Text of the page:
Common sense still prevailed to some degree, as we never actually wound up buying tickets for either of the games that were played during our stay. Not that we didn’t try. We constantly monitored all of the ticket resale sites in hopes that someone would become desperate enough to unload a couple at a price that might be considered reasonably affordable, particularly for Game 5 after the Cubs lost the previous night and fell into a 3-1 series hole. No luck, though; we had predefined a price range that we felt we were willing to pay, which was still substantially higher than what we would normally consider to be reasonable, but ticket prices never quite came down that far.
But we never felt like we needed to watch the game within the Friendly Confines of Wrigley Field to complete the experience. It would’ve surely been the cherry on top of the sundae, but we mostly just wanted to be in Wrigleyville among the mob of fellow fans. And simply being able to watch the games in packed area sports bars and walk the neighborhood with thousands of our hyped-up brethren was absolutely worth it. Sure, just witnessing the Cubs winning a championship would’ve been special anywhere, but soaking up the citywide energy firsthand took it all to a completely different level.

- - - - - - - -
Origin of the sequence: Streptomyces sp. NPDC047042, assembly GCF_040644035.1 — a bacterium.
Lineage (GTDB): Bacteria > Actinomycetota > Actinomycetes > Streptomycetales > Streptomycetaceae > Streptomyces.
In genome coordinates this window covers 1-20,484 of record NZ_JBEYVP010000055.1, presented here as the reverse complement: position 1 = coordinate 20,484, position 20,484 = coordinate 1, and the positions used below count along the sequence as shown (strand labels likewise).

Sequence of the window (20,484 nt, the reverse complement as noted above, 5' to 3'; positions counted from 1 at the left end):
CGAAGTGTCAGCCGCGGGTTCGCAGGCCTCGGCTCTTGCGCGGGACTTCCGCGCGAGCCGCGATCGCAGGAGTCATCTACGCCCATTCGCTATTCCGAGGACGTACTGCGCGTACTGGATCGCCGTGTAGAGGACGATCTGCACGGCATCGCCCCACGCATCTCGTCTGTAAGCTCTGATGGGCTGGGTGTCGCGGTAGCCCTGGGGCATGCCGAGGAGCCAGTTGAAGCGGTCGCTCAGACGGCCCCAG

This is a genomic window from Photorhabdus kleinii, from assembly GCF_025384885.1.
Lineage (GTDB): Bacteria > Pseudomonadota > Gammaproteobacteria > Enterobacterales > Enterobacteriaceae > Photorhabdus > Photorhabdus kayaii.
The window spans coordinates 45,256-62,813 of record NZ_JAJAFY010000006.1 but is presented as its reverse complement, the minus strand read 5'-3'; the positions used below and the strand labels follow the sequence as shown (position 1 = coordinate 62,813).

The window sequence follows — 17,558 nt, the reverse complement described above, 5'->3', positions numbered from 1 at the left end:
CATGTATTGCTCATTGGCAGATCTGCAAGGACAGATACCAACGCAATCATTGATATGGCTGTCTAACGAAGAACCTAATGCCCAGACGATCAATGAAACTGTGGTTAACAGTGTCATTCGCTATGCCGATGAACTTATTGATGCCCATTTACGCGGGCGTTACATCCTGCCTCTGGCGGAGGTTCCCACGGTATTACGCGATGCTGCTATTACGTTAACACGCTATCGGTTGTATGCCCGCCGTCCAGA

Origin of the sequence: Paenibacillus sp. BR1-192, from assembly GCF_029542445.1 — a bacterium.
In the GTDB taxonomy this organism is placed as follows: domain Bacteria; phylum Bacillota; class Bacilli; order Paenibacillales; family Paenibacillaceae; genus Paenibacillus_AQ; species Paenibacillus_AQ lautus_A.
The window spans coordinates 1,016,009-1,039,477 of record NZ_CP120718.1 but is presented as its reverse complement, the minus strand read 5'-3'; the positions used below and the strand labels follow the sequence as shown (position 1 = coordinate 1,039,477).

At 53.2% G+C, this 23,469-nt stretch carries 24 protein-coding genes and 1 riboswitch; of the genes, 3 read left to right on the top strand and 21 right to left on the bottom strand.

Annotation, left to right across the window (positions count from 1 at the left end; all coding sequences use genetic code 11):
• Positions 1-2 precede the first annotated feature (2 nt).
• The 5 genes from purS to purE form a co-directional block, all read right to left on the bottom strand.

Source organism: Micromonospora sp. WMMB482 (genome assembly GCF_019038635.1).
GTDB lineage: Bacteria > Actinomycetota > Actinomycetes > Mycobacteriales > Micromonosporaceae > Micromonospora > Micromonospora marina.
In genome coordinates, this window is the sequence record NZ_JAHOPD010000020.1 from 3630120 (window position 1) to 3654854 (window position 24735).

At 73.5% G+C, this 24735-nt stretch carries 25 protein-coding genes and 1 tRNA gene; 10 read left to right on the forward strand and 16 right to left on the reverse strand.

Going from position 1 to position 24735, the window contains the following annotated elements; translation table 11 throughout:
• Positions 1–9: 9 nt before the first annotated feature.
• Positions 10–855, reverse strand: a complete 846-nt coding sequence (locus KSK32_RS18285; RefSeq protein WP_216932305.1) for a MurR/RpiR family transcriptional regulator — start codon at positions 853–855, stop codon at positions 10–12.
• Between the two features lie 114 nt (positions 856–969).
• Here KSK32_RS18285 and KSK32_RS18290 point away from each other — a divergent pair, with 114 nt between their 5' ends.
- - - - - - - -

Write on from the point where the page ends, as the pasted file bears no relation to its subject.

By the time the Cubs had actually finished the comeback in Cleveland with one of the wildest Game 7 victories anyone could ever hope to see, we were back home in Las Vegas and watching on television. This too, was still pretty special, as I was able to more closely share the moment with my parents, who live just a couple miles up the road from me. They are both Cubs lifers who were wholeheartedly cheering for the team long before I was born, and I can honestly say that the Cubs’ title made me happier for my parents than even for myself.
Had been it financially feasible to do so, I’d have insisted that my parents join us for that spontaneous Chicago trip, and would’ve paid their way just to make it happen, but it was already a big stretch even with only my girlfriend joining me. If I had any regrets about the whole thing, that would be it. What I never worried about was whether it was a good idea for at least the two of us to have gone. The opportunity wasn’t going to wait for some indeterminate future time when finances were presumably better–it was happening then, and only then. Either we would choose to pull the trigger at that very moment, and worry about the finances later, or we would risk looking back in regret for letting the opportunity pass us by and wondering what might have been.
Today, there is no doubt in my mind that my girlfriend and I made the right decision to just go. There was, in fact, very little doubt about it even at the time. Opportunity knocked; we answered. In the end, it’s really just that simple.
But as for that Istanbul trip I mentioned in my previous writing? Well, at the time, such a major decision was not so easy to make. Several legitimate reasons for doubt and concern existed, and declining the opportunity would’ve been easy to do, in spite of all the reasons to say yes. And had such an offer been presented even just a couple years earlier, I most likely would’ve found a reason to say no instead. Clearly, this was more than just a potential fun and relaxing vacation–it was a possible turning point in life.
Opportunity was knocking, but would I answer the door?